Maybe some would like to believe it is one of those passages that got into the Bible by mistake. No chance, for there is scarcely a scholar anywhere who does not agree that this is a part of God's original revelation. It is as authentic as John 3:16. There is no escaping it, and so we must treat it as God's revelation, and incorporate it into our theology. The earthquake, the tearing of the veil in the temple, and tombs being opened, are all connected, and each has a valuable message to convey. We are focusing our attention on the saints who rose from the tombs. An unknown poet has put the whole scene into poetry.
The graves flew open, and exposed their store,
And into bodies shook the human ore;
The temple corner-stones were seen to yield,
And to and fro the laboring fabric reeled,
The hallowed loaves were thrown the floor about,
And the seven golden burning lamps went out.
The sacred incense lost its odorous scent,
The awful veil was into pieces rent.
Heaven and hell were locked in mortal combat. The destiny of men in the world was being decided. And because Jesus, through death, conquered death, and delivered those in bondage by destroying the power of the devil, even Hollywood knows that the way to deal with Dracula is by means of the cross. Here we have the real war to end all wars, for this war opened the way to eternal peace with God. The open tombs and risen saints bore testimony to the cataclysmic effects of the cross. The magnitude of what Jesus did in dying could not be revealed except by a very extraordinary miracle. The Roman Centurion was so impressed by the supernatural effects of Christ's death he confessed that He was the Son of God. Luke 23:48 says, "And all the multitude who assembled to see the sight, when they saw what had taken place, returned home beating their breasts." We cannot be touched that deeply, but lets see what we can learn about these temporary tenants of the tombs. The first question we will look at is-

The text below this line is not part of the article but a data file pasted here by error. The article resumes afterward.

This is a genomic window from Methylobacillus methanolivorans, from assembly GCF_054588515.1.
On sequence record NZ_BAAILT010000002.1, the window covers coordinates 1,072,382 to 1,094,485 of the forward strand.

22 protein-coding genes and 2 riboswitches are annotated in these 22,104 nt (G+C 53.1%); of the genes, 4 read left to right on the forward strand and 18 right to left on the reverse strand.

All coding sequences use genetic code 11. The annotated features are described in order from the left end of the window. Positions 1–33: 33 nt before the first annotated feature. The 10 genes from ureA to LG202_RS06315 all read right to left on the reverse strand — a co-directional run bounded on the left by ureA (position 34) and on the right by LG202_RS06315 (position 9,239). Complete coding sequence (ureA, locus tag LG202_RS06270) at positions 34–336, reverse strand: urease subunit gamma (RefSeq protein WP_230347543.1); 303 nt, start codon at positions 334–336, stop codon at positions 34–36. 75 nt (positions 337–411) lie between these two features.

I. WHO? Who were these saints whose bodies came to life again? There are two views. They could be saints of the Old Testament, or as most believe, they could be believers in Christ who died during His ministry. If the thief on the cross was promised an entrance into paradise that very day, what about those who believed before the cross, but who had died already? Would they be blessed with a destiny less than that thief because they died sooner? Most say no, for it is fitting that all the followers of Christ would join Him in this conquering of death. Some commentators mention such people as Joseph the husband of Mary, and Simeon, and John the Baptist. The evidence does support the view that these were Christian saints rather than Old Testament saints. The word for saints is used only here in the Gospels, but everywhere else in the New Testament it always refers to Christians. If we go to be with Christ when we die, why should all of those who died during His life not join Him immediately in entering paradise? The day of resurrection was not only for the head, but for all of the Body that had been dead up to that point. The second question is -
II. HOW? Were they raised like Lazarus in their natural body which would be subject again to death? Were they raised as was Jesus with spiritual bodies, able to appear and disappear, and ascend with Him to paradise? Again we can only make intelligent speculation in an area of such unusual mystery. Either view is adequate. If they arose in their natural body, they did not have to die and be buried again, but could have ascended like Enoch and Elijah did in their natural bodies. Most everyone agrees that these saints did ascend with Christ, and did not have to die again. Spurgeon felt they were given the spiritual body we all we have in the day of resurrection. He said of them, "How I should like to know something about them! They were representative men; they arose as specimens of the way in which all the saints shall in their due time arise." There is no way to be sure of the nature of their bodies, but if they were raised with bodies like Jesus, bodies that could disappear and go through walls, then they would fit the description of what we think of as ghosts. In many lands the ghost has a body identical to its body of flesh, and it can eat and even marry, and none can tell the difference. If such be the case here, we have the ghosts of the godly. The third question is-